Navigating Alaska’s Special Sales Tax Situation: Challenges and Solutions
The Supreme Court decided in 2018 that states can require remote sellers to collect and remit sales tax even when they don’t have a physical presence in the state. Using “economic nexus,” states can take their cut when manufacturers, retailers, and others gain revenue within their borders.
By now, almost every state with a statewide sales tax has taken advantage of the situation and put laws in place. What about the states that don’t have a state sales tax? New Hampshire’s fighting hard against sales tax… but Alaska is taking a completely different approach.
Alaska doesn’t have a statewide sales tax, but it does allow municipalities to charge sales tax. The average is 1.76%, but you can find cities with sales tax rates as high as 7%. There are more than 100 different sales tax jurisdictions in Alaska. Each one has its own tax rates. They also have their own rules on what is taxable, what is exempt, and what kinds of caps are in place.
Alaska also has five different types of municipalities, and tax collection can get complicated. In fact, Amazon, which is already collecting sales tax in Alaska, often gets it wrong because it’s so complex. If Amazon, with plenty of resources it can direct to the problem, can’t collect sales tax accurately in Alaska, what chance do SMBs have of getting it right?
Alaska has a plan to make things easier for remote sellers. They’ll create a statewide sales tax commission to administer the sales tax system. Each municipality will have the option of signing on with the central administration. Tax rates and regulations will not change; each municipality will still have its own rules and rates.
At least in theory, this could mean that remote sellers will have to deal with the central commission’s many rates and rules, as well as with the municipalities that don’t sign on with the central administration. Nome, for example, made its own remote sellers ordinance in August.
The Alaska Municipal League hopes to get municipalities on board with a shared set of definitions for the terms of the sales tax rules. It wants every municipality to draw up a remote sellers law. And it wants this done so that remote collection of sales tax can start in January.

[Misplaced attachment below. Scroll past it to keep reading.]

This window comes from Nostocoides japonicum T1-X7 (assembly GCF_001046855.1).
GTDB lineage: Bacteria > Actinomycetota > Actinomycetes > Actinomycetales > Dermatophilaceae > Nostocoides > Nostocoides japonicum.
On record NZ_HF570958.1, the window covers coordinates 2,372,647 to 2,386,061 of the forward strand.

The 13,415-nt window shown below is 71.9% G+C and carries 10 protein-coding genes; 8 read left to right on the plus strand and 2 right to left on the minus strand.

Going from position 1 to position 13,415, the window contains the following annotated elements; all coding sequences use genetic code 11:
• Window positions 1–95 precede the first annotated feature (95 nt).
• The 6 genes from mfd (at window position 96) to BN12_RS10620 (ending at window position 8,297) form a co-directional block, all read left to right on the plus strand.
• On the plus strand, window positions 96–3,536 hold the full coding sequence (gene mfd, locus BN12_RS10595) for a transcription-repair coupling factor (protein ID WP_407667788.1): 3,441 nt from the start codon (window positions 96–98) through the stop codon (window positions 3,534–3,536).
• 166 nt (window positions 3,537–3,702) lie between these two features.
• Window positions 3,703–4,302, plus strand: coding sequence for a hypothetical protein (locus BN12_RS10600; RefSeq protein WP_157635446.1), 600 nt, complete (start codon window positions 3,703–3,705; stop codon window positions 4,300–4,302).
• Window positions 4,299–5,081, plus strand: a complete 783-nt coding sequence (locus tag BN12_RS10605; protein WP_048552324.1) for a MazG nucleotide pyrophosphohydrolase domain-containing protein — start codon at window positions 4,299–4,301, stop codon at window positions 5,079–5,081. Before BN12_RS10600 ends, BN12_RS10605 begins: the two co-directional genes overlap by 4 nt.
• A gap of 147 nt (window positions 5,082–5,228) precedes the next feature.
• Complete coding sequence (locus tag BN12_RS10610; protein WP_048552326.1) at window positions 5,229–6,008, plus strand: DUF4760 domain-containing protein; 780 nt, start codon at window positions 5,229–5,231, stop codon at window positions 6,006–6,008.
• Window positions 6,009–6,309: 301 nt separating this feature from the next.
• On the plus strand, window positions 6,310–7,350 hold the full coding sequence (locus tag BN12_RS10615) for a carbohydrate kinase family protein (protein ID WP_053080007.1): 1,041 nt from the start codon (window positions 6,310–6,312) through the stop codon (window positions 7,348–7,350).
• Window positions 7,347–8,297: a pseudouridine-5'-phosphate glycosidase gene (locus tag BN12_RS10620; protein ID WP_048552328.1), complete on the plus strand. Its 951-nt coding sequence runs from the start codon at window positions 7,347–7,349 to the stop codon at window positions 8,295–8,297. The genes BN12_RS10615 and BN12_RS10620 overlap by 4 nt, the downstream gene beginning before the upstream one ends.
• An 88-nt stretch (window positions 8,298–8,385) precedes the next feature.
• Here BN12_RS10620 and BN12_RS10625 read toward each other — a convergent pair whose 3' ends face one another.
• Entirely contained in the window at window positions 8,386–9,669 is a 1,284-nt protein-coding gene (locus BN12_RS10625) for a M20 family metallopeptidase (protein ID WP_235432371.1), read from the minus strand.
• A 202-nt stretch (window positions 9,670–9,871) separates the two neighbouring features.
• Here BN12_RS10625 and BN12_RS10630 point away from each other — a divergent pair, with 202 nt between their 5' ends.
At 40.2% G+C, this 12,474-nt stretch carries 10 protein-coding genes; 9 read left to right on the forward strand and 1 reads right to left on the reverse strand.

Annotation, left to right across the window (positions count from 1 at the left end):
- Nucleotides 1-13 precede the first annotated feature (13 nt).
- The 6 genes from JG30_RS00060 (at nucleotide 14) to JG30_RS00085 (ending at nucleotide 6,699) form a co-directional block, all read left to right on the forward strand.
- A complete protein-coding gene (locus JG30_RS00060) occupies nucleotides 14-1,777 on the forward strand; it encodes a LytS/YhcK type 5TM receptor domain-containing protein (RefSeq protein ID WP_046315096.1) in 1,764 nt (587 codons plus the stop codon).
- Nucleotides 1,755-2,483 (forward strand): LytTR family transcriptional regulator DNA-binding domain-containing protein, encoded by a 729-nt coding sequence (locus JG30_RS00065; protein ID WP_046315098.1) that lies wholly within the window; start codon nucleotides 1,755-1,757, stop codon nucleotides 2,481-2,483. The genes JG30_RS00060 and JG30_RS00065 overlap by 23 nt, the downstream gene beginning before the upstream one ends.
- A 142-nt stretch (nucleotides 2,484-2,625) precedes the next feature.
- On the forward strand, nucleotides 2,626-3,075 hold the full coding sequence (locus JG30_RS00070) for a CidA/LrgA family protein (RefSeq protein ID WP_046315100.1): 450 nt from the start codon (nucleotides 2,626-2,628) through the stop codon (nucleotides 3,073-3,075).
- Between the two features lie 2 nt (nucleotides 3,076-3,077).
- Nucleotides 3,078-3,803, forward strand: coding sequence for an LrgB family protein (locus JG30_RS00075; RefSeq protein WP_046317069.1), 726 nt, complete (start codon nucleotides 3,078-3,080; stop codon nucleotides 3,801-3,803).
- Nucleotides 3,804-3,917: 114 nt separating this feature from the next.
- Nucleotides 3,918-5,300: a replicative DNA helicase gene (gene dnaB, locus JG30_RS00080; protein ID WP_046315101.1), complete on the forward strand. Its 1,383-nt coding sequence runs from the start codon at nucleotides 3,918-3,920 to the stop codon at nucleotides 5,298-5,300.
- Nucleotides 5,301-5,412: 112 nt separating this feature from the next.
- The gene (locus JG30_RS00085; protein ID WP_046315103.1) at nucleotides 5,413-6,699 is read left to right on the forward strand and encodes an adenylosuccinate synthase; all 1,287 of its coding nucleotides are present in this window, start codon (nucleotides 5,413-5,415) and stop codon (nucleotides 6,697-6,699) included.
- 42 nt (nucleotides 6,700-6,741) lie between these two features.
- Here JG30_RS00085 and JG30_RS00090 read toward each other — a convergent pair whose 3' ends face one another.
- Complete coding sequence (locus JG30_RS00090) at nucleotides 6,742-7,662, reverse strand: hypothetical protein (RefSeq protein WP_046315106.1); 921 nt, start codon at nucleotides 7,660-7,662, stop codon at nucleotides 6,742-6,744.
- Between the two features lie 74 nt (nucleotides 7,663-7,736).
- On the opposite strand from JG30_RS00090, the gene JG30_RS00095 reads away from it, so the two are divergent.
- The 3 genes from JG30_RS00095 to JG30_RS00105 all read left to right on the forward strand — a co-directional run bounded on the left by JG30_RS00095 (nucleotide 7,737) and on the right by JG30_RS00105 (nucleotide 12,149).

The Supreme Court didn’t actually say that municipalities could tax remote sellers. States are allowed to require remote sellers to collect sales tax. That doesn’t actually mean that Nome can do so.
The Supreme Court decision was based on a law passed in South Dakota. That law exempted sellers with revenue from South Dakota that fell below a certain threshold. Other states have generally created thresholds, too. It’s generally agreed that this type of threshold keeps the new laws from creating undue burdens for interstate commerce.
How will Alaska match this? So far, there is no visible plan. If the new commission says sales tax must be collected by companies with $100,000 in revenue from Alaska, as many states have done, would sales in municipalities that didn’t sign on be included in that total? Could each municipality choose its own threshold?
Something to keep in mind while contemplating the conundrum of Alaska’s sales tax: Nome has varying sales tax rates depending on the season.
Alaska is just one of the 50 states and just 100+ of the thousands of different tax jurisdictions. How will you cope with the new sales tax requirements?
One solution is to outsource the whole shebang. The sales tax experts at Sales Tax DataLINK are ready, willing, and able to take on the complexities of sales tax for you in all the jurisdictions where you need to comply. Call (877) 806-7715 and find out how easy it can be.